Dmitriy Setrakyan manages daily operations of GridGain Systems and brings over 12 years of experience to GridGain Systems which spans all areas of application software development from design and architecture to team management and quality assurance. His experience includes architecture and leadership in development of distributed middleware platforms, financial trading systems, CRM applications, and more. Dmitriy is a DZone MVB and is not an employee of DZone and has posted 57 posts at DZone. You can read more from them at their website. View Full User Profile

Clever Singletons on the Grid

08.16.2011
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When working in distributed environment often you need to have a consistent local state per grid node that is reused between various job executions. For example, what if multiple jobs require database connection pool for their execution - how do they get this connection pool to be initialized once and then reused by all jobs running on the same grid node? Essentially you can think about it as a per-grid-node singleton service, but the idea is not limited to services only, it can be just a regular Java bean that holds some state to be shared by all jobs running on the same grid node.

In GridGain versions 2.x and earlier this approach was handled by using @GridUserResource annotation to annotate fields within GridTask or GridJob classes to specify singleton beans. However, this approach was dependent on GridDeploymentMode configuration and, for ISOLATED or PRIVATE deployment modes, resource could be initialized multiple times, once per GridTask. This forced users to use various hacks in their logic and generally was not very convenient to use.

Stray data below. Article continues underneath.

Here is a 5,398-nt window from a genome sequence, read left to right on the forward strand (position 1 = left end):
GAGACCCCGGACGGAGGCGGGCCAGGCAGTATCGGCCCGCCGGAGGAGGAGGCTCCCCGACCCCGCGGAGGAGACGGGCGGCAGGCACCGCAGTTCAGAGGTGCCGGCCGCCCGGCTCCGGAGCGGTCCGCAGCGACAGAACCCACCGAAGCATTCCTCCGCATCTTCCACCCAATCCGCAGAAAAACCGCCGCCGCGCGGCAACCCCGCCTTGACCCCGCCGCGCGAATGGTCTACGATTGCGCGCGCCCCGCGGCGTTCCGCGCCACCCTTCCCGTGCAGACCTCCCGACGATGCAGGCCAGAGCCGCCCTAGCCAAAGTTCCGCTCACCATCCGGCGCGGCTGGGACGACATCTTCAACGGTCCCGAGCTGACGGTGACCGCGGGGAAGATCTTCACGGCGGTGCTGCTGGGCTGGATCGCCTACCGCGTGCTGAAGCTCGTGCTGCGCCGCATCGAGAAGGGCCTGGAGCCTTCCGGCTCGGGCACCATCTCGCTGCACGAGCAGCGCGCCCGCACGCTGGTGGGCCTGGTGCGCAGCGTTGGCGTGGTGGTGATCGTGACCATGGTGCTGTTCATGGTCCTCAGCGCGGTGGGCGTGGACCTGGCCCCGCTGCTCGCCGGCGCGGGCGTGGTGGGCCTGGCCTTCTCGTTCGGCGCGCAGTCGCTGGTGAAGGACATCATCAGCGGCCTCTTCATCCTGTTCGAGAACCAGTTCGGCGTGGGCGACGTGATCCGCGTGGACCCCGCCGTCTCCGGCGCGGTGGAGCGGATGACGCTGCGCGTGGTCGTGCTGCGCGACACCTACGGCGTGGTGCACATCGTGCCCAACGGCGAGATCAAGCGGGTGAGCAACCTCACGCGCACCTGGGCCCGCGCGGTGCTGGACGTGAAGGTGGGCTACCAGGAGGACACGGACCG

Starting with GridGain 3.0, GridNodeLocal per-grid-node local storage was introduced. The name was borrowed from ThreadLocal class in Java, because just like ThreadLocal provides unique per-thread space in Java, GridNodeLocal provides unique per-grid-node space in GridGain. GridNodeLocal implements java.util.concurrent.ConcurrentMap interface and is absolutely lock-free. In fact, it simply extends java.util.concurrent.ConcurrentHashMap implementation and, therefore, inherits all the methods available there.

Here is an example of how GridNodeLocal could be used to create some user specific singleton service from a simple GridGain job:
final Grid grid = G.start(..);

// Execute runnable job on some remote grid node.
grid.run(BALANCE, new Runnable() {
  public void run() {
    GridNodeLocal<String, MySingleton> nodeLocal = grid.nodeLocal();

    // 1. Check if f someone already created our singleton service. 
    MySingleton service = nodeLocal.get("myservice");

    if (service == null) {
      // 2. Create new singleton service.
      MySingleton other = 
        nodeLocal.putIfAbsent("myservice", service = new MySingleton(..));

      if (other != null) 
        service = other;
    }

    // Perform operations with our singleton service.
    ...
  }
});

 

From http://gridgain.blogspot.com/2011/08/clever-singletons-on-grid.html

Published at DZone with permission of Dmitriy Setrakyan, author and DZone MVB.

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